Southern & Jewish
Southern & Jewish celebrates the stories, people, and experiences – past and present – of Jewish life in the American South. Hosted by the Goldring/Woldenberg Institute of Southern Jewish Life, posts come from educators, students, rabbis, parents, artists, and many other “visitors-to and daily-livers-of” the Southern Jewish experience. From road trips to recipes to reflections, we’ll explore a little bit of everything – well, at least all things Southern and/or Jewish. Shalom, y’all!
Welcome to Mensch Madness… Game One!
Opposing team captains Amram Gaon and Saadia Gaon (no relation) file out onto the court and shake hands. Both Babylonian natives, neither one has the home-court advantage today, and the fans are split pretty evenly. Amram and Saadia stand at attention for the ceremonial playing of the Babylonian anthem, By the Rivers of Babylon. As the last note sounds and the jump ball is tossed, the crowd goes wild.
While both are respected geniuses in their own right, analysts have predicted that Amram is “gaon” to win; Saadia doesn’t have a prayer, they say, especially against a guy who literally authored the first-ever prayer-book. But Amram has yet to prove that his prayer book is also applicable as a playbook. Saadia has a definite endurance advantage over Amram; he is a devoted believer in Arabic — er, aerobic exercises, and completes calisthenics morning and night for each of the 28 letters of the Arabic alphabet.
Trained on the streets of Sura, Amram’s siddur of plays has a few moves that are sure to take Saadia by sura-prise. Sura-tainly, the order of plays are extensive and the combinations innumerable. With a one-armed shot from the three-point line, Amram snags the first points of the game.
With a saadia-eyed glare at Amram, Saadia tips the ball back into play. He’s got no intention of letting his poor start influence the rest of his game. “Don’t be saad—ya still have time!” the fans shout from the sideline. Indeed, the fans’ words of encouragement bode well, and a Signature Saadia Swoosh nearly evens the score.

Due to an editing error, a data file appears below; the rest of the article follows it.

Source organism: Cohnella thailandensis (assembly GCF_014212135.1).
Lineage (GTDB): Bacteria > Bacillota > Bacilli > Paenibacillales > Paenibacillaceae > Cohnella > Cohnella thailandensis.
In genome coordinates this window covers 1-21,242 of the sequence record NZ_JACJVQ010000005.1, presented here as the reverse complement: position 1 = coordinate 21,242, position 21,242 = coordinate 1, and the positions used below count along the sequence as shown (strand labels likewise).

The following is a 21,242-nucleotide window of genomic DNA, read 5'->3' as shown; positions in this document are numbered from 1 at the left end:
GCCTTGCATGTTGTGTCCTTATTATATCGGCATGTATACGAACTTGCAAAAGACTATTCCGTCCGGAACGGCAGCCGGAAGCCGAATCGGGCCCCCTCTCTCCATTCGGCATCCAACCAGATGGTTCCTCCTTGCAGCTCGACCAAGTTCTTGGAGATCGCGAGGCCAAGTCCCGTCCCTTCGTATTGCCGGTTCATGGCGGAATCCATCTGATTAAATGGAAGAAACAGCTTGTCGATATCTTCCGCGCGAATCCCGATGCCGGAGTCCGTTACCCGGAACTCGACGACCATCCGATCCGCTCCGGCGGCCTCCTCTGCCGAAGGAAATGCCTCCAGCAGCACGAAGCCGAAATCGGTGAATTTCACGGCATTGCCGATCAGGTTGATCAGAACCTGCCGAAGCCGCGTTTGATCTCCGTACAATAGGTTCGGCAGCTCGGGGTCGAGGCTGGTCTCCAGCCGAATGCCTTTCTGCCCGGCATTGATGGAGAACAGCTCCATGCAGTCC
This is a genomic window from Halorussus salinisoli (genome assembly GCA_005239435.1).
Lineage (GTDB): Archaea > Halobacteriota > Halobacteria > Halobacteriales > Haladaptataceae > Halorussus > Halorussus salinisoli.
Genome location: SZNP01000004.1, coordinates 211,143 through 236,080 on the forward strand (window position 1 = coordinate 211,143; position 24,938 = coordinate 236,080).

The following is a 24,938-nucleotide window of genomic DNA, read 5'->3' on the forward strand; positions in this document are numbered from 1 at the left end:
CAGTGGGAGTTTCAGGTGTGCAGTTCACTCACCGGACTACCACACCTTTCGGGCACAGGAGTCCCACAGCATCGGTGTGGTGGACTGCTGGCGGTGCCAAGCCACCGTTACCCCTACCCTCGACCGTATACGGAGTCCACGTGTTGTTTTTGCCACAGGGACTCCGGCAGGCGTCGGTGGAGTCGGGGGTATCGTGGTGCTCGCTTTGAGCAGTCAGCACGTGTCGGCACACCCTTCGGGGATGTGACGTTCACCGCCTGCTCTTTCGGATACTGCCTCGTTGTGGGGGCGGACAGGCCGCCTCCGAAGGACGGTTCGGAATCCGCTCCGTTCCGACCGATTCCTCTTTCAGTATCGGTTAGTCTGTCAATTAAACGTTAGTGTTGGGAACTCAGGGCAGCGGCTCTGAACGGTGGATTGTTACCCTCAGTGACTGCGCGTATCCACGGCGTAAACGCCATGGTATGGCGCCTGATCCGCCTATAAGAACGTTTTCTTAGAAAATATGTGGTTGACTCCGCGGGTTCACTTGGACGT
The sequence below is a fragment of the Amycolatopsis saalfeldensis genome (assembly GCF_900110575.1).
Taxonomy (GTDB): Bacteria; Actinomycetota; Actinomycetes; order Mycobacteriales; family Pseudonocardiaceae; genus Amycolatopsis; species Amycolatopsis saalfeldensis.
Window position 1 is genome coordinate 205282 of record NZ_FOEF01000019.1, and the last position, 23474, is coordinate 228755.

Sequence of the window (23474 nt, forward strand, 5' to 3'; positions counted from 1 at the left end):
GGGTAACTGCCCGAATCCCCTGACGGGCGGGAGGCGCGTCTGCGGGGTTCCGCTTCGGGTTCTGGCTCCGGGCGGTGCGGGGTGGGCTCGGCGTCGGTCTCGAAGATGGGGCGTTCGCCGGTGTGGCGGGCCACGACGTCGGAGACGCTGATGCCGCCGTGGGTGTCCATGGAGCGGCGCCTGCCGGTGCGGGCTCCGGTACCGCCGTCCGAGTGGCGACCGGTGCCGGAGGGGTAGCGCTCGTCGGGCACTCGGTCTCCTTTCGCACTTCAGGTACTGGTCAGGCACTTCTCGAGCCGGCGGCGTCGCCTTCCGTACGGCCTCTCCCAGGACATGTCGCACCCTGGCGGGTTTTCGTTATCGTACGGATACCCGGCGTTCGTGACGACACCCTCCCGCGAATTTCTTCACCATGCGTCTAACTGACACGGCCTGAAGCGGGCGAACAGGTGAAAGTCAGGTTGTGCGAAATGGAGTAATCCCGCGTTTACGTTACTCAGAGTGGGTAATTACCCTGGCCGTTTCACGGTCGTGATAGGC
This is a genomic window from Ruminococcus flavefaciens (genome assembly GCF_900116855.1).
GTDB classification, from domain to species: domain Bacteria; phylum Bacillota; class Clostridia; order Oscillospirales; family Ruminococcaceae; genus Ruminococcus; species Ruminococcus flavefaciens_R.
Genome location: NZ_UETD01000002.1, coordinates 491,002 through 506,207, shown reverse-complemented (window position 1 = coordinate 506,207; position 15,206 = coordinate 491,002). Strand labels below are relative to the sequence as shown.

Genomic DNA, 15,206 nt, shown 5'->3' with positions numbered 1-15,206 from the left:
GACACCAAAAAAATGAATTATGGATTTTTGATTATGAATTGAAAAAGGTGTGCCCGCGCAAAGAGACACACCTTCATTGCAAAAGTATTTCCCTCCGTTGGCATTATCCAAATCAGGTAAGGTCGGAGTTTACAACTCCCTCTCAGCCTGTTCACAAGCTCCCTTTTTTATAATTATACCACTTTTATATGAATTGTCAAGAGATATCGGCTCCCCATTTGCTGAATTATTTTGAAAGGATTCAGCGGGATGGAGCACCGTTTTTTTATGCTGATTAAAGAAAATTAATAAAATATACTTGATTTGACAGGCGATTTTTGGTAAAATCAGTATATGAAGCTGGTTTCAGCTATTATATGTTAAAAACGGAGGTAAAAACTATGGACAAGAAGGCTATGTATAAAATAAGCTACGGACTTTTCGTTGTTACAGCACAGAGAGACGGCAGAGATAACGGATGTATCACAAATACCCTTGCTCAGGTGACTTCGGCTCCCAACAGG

Not to be outdone, his opponent [am]rams the ball up the court, where it is quickly passed back to him. Though Amram’s prayer book is extensive, it fails to include even the most basic of Sarah, Rebecca, Rachel, and Layups, and the ball bounces off the rim.
The rebound takes Saadia by surprise and the ball hits him squarely in the garon, the force of which knocks him to his gneez. With only three seconds left on the clock, Saadia knows this is his last chance to move the next round. A whispered chant of “haz sa’id” makes its way across Saadia’s side of the arena, and seems to give Saadia the last-minute jolt of energy he needs. From this most unlikely of positions at the half-court, Saadia launches a well-aimed shot that plants itself squarely through the net that secures him the win.
With a-rise-to the top so late in the game, the next round is sure to be an exciting one!
 גָּאוֹן (ga’on, genius)
 Saadia Gaon wrote in Arabic.
 The Hebrew root of the word סִדּוּר (siddur, prayer book) is ס.ד.ר (Samech. Dalet. Resh), which means “order.”
 Many of Saadia and Amram Gaon’s writings have been discovered in the Cairo Genizah (http://www.genizah.org/TheCairoGenizah.aspx).
 “Good luck,” in Arabic. The word “sa’id” shares a root with the name Saadia.
 Saadia Gaon famously presented a philosophical reconciliation of the Torah with the works of Aristotle (and Plato).
Pronunced: TORE-uh, Origin: Hebrew, the Five Books of Moses.